Small seafood players get creative to survive

Published on
August 15, 2016

Smaller players in the Japanese seafood industry are getting squeezed. Supermarkets have been consolidating and increasing direct buying, cutting out layers of middlemen, such as the intermediary wholesalers in the Japanese public auction system.

Aeon, for example, is one of the largest supermarket chains outside of the USA and in the top 15 worldwide, with 11.5 percent market share of supermarket sales in Japan, followed by Ito-Yokado (7 percent). The Nikkei newspaper estimated that the total sales of supermarkets in 2013 were 19 trillion yen (USD 188 billion; EUR 169 billion), up 2.3 percent from the previous year. Meanwhile, independent fish shops are disappearing in line with the general abandonment of shopping streets in favor of malls and big box outlets.

Coastal fishermen, who in Japan are locally regulated by fishery cooperatives and are tied to a specific port and fishing ground, are also feeling the pain. They sell to traders through their portside auctions or undertake further processing through their cooperative. However, supermarkets have even more bargaining power as they consolidate, so that co-ops and local traders have become price-takers with shrinking margins.

How are they surviving? Some aren’t, and are are watching their businesses dwindle to but a few long-time customers, advising their sons to go into another field, and waiting for retirement. But others have gotten creative.

If you can’t beat ‘em, join ‘em

One way for small fishery co-ops strapped for cash to upgrade equipment and become more competitive is to partner with a corporation.

Japanese law gives priority access to fishing and aquaculture grounds to local fishery co-ops. But in Miyagi Prefecture, the prefectural governor issued an emergency decree allowing corporate investment in joint ventures under liberalized rules. The measure was aimed at infusing new capital into tsunami-hit oyster farming areas. The liberalization was in line with recommendations of a business think-tank policy paper urging widespread opening of access. It was also included as a recommendation in the Fisheries Agency most recent white paper. While it is a precursor to further erosion of local access rights it has the upside of bringing in the capital and business acumen of big business.

Large companies are eager to partner for aquaculture, with many trading companies now involved in bluefin tuna farming.

Strength in numbers

Co-ops that are financially sound can be very innovative on their own. By pooling resources of their many members, the costs of innovation can be spread out. For example, the Kagoshima-based Azuma-cho Fishery Cooperative, with its Buri-Oh brand of farmed yellowtail, is a major producer and exporter, and has developed its original feed formulations.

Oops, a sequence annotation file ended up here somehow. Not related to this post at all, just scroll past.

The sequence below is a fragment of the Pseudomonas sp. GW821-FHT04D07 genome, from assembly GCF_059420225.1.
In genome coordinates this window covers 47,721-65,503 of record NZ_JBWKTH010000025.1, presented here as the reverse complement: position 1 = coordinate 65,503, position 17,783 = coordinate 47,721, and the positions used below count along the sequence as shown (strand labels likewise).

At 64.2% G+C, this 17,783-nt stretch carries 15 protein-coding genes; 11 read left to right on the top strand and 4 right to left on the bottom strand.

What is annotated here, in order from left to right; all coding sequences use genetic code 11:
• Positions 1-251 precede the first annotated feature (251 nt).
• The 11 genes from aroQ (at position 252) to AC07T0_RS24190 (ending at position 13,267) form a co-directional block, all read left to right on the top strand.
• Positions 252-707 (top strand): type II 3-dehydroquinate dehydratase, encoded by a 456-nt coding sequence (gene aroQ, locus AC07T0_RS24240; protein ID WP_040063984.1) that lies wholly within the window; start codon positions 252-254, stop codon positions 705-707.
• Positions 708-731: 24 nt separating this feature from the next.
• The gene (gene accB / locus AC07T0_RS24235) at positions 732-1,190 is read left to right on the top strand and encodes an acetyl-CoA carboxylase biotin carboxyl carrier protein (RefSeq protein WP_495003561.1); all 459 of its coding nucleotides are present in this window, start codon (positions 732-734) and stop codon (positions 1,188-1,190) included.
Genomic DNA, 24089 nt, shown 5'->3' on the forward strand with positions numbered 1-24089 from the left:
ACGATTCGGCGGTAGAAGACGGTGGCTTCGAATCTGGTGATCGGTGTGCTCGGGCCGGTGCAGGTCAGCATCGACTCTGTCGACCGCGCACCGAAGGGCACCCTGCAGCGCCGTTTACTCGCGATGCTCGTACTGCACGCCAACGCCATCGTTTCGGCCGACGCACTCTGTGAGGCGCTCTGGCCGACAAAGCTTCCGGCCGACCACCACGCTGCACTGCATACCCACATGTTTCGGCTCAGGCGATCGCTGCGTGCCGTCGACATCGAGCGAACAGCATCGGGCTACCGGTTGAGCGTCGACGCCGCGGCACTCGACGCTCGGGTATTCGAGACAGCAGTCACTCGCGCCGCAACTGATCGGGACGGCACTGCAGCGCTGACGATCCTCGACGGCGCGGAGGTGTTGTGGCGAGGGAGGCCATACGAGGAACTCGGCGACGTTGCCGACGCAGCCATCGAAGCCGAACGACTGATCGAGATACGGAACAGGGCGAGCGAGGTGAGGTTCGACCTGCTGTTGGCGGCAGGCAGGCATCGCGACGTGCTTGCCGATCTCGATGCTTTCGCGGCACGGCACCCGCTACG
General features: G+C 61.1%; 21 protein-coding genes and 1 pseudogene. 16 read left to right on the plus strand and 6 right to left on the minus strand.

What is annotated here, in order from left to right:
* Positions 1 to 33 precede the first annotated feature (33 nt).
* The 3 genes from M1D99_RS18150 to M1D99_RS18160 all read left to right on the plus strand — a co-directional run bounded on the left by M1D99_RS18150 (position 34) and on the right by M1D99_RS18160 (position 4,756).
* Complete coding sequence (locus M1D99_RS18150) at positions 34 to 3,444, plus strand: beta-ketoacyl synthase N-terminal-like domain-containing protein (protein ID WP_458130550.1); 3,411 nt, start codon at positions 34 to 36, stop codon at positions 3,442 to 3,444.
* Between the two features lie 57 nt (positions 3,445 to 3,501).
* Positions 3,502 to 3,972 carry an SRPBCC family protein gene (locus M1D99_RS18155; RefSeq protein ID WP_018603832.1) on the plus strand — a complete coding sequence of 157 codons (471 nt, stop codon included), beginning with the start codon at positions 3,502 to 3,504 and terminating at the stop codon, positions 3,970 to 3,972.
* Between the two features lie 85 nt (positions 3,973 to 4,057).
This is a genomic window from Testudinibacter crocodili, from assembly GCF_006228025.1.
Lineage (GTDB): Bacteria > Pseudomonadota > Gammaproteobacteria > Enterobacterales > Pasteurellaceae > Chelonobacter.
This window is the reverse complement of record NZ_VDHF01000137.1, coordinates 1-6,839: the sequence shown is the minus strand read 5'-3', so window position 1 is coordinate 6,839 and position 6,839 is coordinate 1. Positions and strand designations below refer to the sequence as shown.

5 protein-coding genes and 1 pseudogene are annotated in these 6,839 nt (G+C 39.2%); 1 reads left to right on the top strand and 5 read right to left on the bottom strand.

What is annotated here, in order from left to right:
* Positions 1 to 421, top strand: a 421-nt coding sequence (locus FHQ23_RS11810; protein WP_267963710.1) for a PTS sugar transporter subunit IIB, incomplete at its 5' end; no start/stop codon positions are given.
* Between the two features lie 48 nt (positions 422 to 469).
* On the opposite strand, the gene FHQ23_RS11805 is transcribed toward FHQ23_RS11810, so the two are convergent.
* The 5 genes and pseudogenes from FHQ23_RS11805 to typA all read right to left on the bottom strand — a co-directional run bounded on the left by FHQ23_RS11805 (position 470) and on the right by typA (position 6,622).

In Aomori Prefecture, the Hiranai City Fishery Cooperative has developed innovative products. As a scallop byproduct, the “string” is dried into a beer snack similar to the dried squid that is a standard Japanese snack with beer. They can be flavored with chili pepper, seaweed or cheese. Dried scallops are featured at the tourist shop by the highway. There is even scallop curry rice and scallop flavored ice cream.

Find a new channel

Bypassing the supermarkets is another option. New channels available in Japan include online, through the Rakuten Ichiba marketplace for example. The gift/souvenir market is huge in Japan, as all travelers are obliged by custom to bring back some local snacks for friends, family and co-workers.

Also, ekiben, or “train station boxed lunch”, featuring local products and usually including seafood, are a good sales and promotion opportunity. Gourmet tourism is also huge in Japan, and is very successful for areas within easy train access to Tokyo and Osaka. Regionally branded snow crab on the Japan Sea, such as “Matsuba-gani,” is the prime example.

Department stores in Japan sell gourmet foods on the basement floor from independent shops, and these are an opportunity for high-grade processed foods.

Home delivery services, usually featuring bagged frozen semi-prepared seafood, can educate consumers through their literature about special product features. Some examples are boneless mackerel fillets with miso or tomato sauce—ready to cook and suitable for busy housewives.

Niche products

Finally, there are innovations that can add value and set a product apart, creating a niche.

Kunihiro Inc., a Hiroshima-based oyster farming and processing company, has introduced a high-pressure processing (HPP) system for shucking. They toured processors in U.S. Gulf of Mexico region, where HPP is used as an alternative to cooking to destroy the Vibrio bacteria. In Japan, the main advantage is the reduction in labor cost, both in man-hours and reduction of necessary skill. The shucked oyster meats, frozen raw and bagged, have found a good market in supermarkets like Coop.

Farm Suzuki, also of Hiroshima, displayed Farm Suzuki. The color is caused by certain algae growing in the brackish “claire” pond (a former salt evaporation pond) where the oysters are finished. The farming method imitates techniques used for centuries in the Marennes-Oléron region of France.

Japanese university research, while a source of new ideas, is often picked up by trading companies or other large investors, and so is often not the source of small business ideas.

Contributing Editor reporting from Osaka, Japan

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